Here’s what the warp looked like after it was dyed…

It’s back on the wrapping frame so that I can unwrap. You will see that there are more ties on the horizontal bar on the right than on the left. The left bar is at the starting end of the warp. I wrapped two layers together to create that bar. For the other bar, I wrapped the two layers separately so that I could open out the warp to its full width and leave those wraps in place while I wove.

In my happy place: weaving has commenced and I am part-way through the first row of supplementary-weft figures in the first un-dyed section. You can just see the very edge of some of the pink wrapping tape at the far end of the warp. I was over-frugal when I wound this warp because my silk is in short supply. It’s a short warp and I didn’t leave myself much working space at the end.

This is what the supplementary-weft motif looks like….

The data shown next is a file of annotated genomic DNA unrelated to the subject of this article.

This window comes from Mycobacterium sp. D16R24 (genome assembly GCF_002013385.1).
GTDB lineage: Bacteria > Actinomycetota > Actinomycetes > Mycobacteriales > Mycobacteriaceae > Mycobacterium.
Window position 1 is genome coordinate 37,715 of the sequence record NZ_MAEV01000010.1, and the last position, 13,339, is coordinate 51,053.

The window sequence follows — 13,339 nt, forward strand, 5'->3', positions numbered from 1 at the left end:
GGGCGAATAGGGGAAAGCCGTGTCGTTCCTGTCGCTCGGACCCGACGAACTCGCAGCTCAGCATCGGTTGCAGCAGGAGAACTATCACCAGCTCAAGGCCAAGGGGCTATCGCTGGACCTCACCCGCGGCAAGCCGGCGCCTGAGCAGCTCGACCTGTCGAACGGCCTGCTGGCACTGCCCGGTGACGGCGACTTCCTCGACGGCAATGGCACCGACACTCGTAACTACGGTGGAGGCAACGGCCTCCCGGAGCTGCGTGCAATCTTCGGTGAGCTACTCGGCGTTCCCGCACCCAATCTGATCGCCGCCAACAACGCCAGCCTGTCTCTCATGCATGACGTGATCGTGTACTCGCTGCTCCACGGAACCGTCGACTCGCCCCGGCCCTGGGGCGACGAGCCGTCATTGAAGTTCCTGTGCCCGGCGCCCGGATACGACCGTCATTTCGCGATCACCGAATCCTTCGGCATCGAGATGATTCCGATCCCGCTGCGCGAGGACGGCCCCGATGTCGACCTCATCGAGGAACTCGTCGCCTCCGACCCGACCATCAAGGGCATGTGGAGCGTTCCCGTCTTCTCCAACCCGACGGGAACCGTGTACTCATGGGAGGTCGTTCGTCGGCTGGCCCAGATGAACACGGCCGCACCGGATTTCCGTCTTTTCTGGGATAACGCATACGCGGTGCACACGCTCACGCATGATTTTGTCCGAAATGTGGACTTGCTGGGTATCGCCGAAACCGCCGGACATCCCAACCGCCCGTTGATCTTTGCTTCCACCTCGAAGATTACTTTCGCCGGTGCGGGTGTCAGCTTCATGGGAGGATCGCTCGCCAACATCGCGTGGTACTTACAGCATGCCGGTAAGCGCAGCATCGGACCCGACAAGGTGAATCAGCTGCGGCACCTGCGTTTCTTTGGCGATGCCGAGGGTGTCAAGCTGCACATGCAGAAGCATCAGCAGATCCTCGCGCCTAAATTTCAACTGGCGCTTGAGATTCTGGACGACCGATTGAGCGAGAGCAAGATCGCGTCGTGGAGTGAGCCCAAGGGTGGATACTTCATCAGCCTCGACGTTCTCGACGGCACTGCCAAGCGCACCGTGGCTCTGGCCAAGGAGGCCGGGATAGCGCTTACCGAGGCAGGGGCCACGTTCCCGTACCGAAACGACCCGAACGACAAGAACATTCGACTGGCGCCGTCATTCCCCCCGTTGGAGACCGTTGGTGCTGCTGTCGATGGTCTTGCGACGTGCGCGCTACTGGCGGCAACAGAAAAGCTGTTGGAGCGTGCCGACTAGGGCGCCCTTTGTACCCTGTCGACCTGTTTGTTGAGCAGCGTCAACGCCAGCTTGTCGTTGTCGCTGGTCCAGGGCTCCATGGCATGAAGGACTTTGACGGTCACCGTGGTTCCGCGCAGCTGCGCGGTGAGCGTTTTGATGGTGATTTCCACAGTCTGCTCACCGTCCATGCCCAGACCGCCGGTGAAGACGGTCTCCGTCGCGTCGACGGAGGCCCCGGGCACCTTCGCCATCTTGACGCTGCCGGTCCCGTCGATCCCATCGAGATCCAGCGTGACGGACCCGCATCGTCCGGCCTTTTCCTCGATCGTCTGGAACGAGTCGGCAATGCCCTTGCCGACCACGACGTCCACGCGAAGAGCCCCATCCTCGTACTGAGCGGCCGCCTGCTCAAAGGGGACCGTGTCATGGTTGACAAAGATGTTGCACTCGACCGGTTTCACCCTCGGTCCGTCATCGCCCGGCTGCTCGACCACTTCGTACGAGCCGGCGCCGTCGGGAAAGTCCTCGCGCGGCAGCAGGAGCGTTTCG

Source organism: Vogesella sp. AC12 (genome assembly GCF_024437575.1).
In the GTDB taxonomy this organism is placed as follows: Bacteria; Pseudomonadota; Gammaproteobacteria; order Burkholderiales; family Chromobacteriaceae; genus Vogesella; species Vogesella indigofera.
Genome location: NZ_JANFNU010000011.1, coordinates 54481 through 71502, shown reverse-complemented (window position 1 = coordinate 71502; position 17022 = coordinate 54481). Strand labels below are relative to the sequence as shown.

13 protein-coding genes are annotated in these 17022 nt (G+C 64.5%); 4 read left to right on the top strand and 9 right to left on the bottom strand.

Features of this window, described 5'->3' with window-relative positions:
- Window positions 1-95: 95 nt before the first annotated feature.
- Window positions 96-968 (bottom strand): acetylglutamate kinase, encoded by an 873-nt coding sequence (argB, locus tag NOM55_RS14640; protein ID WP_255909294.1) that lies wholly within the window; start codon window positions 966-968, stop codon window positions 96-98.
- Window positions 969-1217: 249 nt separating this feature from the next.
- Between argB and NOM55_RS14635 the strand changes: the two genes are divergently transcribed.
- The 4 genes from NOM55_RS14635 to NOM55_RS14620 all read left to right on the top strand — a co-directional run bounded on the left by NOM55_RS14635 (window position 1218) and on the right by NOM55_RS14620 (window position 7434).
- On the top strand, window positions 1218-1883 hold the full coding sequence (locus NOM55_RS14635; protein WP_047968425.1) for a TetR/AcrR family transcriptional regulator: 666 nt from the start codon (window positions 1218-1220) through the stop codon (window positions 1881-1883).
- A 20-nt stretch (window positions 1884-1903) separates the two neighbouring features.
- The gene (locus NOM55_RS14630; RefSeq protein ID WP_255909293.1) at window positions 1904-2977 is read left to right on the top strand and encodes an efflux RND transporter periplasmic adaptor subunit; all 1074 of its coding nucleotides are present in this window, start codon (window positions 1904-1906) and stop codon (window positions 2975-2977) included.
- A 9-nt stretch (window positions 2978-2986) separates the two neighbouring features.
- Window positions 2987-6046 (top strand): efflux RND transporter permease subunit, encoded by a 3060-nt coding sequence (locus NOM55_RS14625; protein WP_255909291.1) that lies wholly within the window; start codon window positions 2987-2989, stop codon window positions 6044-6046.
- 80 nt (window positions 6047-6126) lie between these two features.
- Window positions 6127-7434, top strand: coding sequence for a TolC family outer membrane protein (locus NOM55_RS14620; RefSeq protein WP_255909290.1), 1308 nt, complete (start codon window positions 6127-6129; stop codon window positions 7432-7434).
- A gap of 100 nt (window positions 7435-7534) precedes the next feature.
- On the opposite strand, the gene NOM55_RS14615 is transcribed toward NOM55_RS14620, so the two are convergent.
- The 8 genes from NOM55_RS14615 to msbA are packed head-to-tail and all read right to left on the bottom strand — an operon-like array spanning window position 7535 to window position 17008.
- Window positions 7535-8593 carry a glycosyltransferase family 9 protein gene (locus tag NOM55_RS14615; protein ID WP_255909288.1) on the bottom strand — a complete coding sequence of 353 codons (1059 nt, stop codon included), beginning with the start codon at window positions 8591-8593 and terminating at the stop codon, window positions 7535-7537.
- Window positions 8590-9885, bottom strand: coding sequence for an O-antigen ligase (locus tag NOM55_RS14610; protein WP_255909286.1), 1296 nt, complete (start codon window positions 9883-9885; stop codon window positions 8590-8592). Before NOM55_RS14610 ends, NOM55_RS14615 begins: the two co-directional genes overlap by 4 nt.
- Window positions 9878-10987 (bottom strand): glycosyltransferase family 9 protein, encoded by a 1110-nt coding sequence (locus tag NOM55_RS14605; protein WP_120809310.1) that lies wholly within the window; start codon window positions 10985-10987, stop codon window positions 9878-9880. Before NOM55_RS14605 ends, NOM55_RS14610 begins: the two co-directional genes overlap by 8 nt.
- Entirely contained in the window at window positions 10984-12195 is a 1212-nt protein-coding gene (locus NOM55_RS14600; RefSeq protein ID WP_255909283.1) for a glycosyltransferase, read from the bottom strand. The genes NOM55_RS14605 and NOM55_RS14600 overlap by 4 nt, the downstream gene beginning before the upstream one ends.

I particularly like the appearance of “reverse embossing” (my made-up term) that is created on the back of the piece when I use this particular supplementary-weft technique…

Here it is fresh off the loom. There’s lots of fluff to be picked out (this silk is surprisingly fluffy…not all slick and smooth as you might expect silk to be). I also broke two warp threads which I had to replace with a color that doesn’t quite match. Luckily this happened outside the ikat areas. Those ends need to be woven in. You can see them in the lower part of the picture. The cloth has a very matte appearance at this point and is somewhat stiff.

I washed and pressed it….maybe you can see how that brought out the sheen…